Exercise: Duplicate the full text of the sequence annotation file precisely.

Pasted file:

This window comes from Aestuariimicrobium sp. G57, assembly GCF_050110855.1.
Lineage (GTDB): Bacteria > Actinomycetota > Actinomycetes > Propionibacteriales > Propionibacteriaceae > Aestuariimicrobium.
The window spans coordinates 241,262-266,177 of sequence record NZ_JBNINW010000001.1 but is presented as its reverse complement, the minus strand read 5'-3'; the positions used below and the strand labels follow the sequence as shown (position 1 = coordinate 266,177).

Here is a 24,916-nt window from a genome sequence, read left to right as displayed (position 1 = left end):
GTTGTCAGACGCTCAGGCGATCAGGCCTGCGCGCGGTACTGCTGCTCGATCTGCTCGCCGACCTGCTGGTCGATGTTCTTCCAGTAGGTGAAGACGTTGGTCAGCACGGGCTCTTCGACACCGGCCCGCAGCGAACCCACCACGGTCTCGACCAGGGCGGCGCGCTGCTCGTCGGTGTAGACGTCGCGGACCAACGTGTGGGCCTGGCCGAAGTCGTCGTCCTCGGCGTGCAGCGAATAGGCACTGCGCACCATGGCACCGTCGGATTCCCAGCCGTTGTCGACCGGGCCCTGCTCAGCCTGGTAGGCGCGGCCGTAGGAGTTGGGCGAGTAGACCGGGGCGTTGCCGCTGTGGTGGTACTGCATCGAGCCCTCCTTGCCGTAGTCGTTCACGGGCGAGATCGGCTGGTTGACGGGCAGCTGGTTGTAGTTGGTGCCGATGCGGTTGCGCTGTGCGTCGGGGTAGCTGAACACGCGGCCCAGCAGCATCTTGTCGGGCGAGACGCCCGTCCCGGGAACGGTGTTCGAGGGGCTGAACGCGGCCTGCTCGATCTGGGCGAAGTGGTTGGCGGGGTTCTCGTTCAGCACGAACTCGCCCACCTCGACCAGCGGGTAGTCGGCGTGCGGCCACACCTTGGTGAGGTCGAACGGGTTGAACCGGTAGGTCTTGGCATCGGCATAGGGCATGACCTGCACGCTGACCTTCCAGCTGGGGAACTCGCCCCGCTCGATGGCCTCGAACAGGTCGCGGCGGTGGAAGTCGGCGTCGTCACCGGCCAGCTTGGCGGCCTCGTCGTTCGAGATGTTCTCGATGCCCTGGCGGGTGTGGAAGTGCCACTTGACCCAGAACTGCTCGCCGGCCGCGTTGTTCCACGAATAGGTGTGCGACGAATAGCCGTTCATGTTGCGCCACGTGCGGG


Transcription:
This window comes from Aestuariimicrobium sp. G57, assembly GCF_050110855.1.
Lineage (GTDB): Bacteria > Actinomycetota > Actinomycetes > Propionibacteriales > Propionibacteriaceae > Aestuariimicrobium.
The window spans coordinates 241,262-266,177 of sequence record NZ_JBNINW010000001.1 but is presented as its reverse complement, the minus strand read 5'-3'; the positions used below and the strand labels follow the sequence as shown (position 1 = coordinate 266,177).

Here is a 24,916-nt window from a genome sequence, read left to right as displayed (position 1 = left end):
GTTGTCAGACGCTCAGGCGATCAGGCCTGCGCGCGGTACTGCTGCTCGATCTGCTCGCCGACCTGCTGGTCGATGTTCTTCCAGTAGGTGAAGACGTTGGTCAGCACGGGCTCTTCGACACCGGCCCGCAGCGAACCCACCACGGTCTCGACCAGGGCGGCGCGCTGCTCGTCGGTGTAGACGTCGCGGACCAACGTGTGGGCCTGGCCGAAGTCGTCGTCCTCGGCGTGCAGCGAATAGGCACTGCGCACCATGGCACCGTCGGATTCCCAGCCGTTGTCGACCGGGCCCTGCTCAGCCTGGTAGGCGCGGCCGTAGGAGTTGGGCGAGTAGACCGGGGCGTTGCCGCTGTGGTGGTACTGCATCGAGCCCTCCTTGCCGTAGTCGTTCACGGGCGAGATCGGCTGGTTGACGGGCAGCTGGTTGTAGTTGGTGCCGATGCGGTTGCGCTGTGCGTCGGGGTAGCTGAACACGCGGCCCAGCAGCATCTTGTCGGGCGAGACGCCCGTCCCGGGAACGGTGTTCGAGGGGCTGAACGCGGCCTGCTCGATCTGGGCGAAGTGGTTGGCGGGGTTCTCGTTCAGCACGAACTCGCCCACCTCGACCAGCGGGTAGTCGGCGTGCGGCCACACCTTGGTGAGGTCGAACGGGTTGAACCGGTAGGTCTTGGCATCGGCATAGGGCATGACCTGCACGCTGACCTTCCAGCTGGGGAACTCGCCCCGCTCGATGGCCTCGAACAGGTCGCGGCGGTGGAAGTCGGCGTCGTCACCGGCCAGCTTGGCGGCCTCGTCGTTCGAGATGTTCTCGATGCCCTGGCGGGTGTGGAAGTGCCACTTGACCCAGAACTGCTCGCCGGCCGCGTTGTTCCACGAATAGGTGTGCGACGAATAGCCGTTCATGTTGCGCCACGTGCGGG